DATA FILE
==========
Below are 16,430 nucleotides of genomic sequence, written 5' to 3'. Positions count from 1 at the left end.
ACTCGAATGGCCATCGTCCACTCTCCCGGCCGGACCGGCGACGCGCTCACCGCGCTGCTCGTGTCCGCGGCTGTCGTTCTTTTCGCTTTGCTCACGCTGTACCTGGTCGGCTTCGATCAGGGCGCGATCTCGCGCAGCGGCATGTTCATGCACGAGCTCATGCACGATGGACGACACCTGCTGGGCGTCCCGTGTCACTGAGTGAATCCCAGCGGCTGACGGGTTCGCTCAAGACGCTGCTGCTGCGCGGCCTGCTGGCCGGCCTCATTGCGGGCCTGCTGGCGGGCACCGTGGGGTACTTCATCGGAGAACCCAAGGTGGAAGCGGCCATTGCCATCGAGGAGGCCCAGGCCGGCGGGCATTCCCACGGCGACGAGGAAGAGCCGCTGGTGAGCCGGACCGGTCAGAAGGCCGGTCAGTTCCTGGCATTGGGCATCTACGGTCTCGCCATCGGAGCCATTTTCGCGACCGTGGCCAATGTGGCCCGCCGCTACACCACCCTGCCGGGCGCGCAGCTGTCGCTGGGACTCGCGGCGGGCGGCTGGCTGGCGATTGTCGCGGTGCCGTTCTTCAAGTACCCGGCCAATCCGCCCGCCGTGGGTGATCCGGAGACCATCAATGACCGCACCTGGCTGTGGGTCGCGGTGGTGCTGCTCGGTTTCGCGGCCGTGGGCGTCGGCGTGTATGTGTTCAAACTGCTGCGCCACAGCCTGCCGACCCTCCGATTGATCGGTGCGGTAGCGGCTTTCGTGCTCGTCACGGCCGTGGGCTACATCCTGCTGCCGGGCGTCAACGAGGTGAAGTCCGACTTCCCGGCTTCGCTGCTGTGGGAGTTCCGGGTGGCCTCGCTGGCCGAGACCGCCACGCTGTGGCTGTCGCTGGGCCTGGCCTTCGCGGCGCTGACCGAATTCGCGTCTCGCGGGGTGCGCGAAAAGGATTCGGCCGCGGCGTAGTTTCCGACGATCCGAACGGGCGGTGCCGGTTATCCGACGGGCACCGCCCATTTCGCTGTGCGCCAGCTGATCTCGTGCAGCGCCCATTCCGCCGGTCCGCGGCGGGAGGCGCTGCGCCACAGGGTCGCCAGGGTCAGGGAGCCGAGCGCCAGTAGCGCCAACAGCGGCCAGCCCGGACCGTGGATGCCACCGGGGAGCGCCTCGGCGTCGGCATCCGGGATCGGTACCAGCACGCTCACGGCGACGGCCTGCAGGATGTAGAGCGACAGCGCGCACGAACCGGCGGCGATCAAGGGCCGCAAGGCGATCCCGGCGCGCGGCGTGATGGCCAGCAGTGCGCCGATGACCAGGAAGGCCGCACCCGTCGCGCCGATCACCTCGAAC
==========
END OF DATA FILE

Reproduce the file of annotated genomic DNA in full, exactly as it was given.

Below are 16,430 nucleotides of genomic sequence, written 5' to 3'. Positions count from 1 at the left end.
ACTCGAATGGCCATCGTCCACTCTCCCGGCCGGACCGGCGACGCGCTCACCGCGCTGCTCGTGTCCGCGGCTGTCGTTCTTTTCGCTTTGCTCACGCTGTACCTGGTCGGCTTCGATCAGGGCGCGATCTCGCGCAGCGGCATGTTCATGCACGAGCTCATGCACGATGGACGACACCTGCTGGGCGTCCCGTGTCACTGAGTGAATCCCAGCGGCTGACGGGTTCGCTCAAGACGCTGCTGCTGCGCGGCCTGCTGGCCGGCCTCATTGCGGGCCTGCTGGCGGGCACCGTGGGGTACTTCATCGGAGAACCCAAGGTGGAAGCGGCCATTGCCATCGAGGAGGCCCAGGCCGGCGGGCATTCCCACGGCGACGAGGAAGAGCCGCTGGTGAGCCGGACCGGTCAGAAGGCCGGTCAGTTCCTGGCATTGGGCATCTACGGTCTCGCCATCGGAGCCATTTTCGCGACCGTGGCCAATGTGGCCCGCCGCTACACCACCCTGCCGGGCGCGCAGCTGTCGCTGGGACTCGCGGCGGGCGGCTGGCTGGCGATTGTCGCGGTGCCGTTCTTCAAGTACCCGGCCAATCCGCCCGCCGTGGGTGATCCGGAGACCATCAATGACCGCACCTGGCTGTGGGTCGCGGTGGTGCTGCTCGGTTTCGCGGCCGTGGGCGTCGGCGTGTATGTGTTCAAACTGCTGCGCCACAGCCTGCCGACCCTCCGATTGATCGGTGCGGTAGCGGCTTTCGTGCTCGTCACGGCCGTGGGCTACATCCTGCTGCCGGGCGTCAACGAGGTGAAGTCCGACTTCCCGGCTTCGCTGCTGTGGGAGTTCCGGGTGGCCTCGCTGGCCGAGACCGCCACGCTGTGGCTGTCGCTGGGCCTGGCCTTCGCGGCGCTGACCGAATTCGCGTCTCGCGGGGTGCGCGAAAAGGATTCGGCCGCGGCGTAGTTTCCGACGATCCGAACGGGCGGTGCCGGTTATCCGACGGGCACCGCCCATTTCGCTGTGCGCCAGCTGATCTCGTGCAGCGCCCATTCCGCCGGTCCGCGGCGGGAGGCGCTGCGCCACAGGGTCGCCAGGGTCAGGGAGCCGAGCGCCAGTAGCGCCAACAGCGGCCAGCCCGGACCGTGGATGCCACCGGGGAGCGCCTCGGCGTCGGCATCCGGGATCGGTACCAGCACGCTCACGGCGACGGCCTGCAGGATGTAGAGCGACAGCGCGCACGAACCGGCGGCGATCAAGGGCCGCAAGGCGATCCCGGCGCGCGGCGTGATGGCCAGCAGTGCGCCGATGACCAGGAAGGCCGCACCCGTCGCGCCGATCACCTCGAAC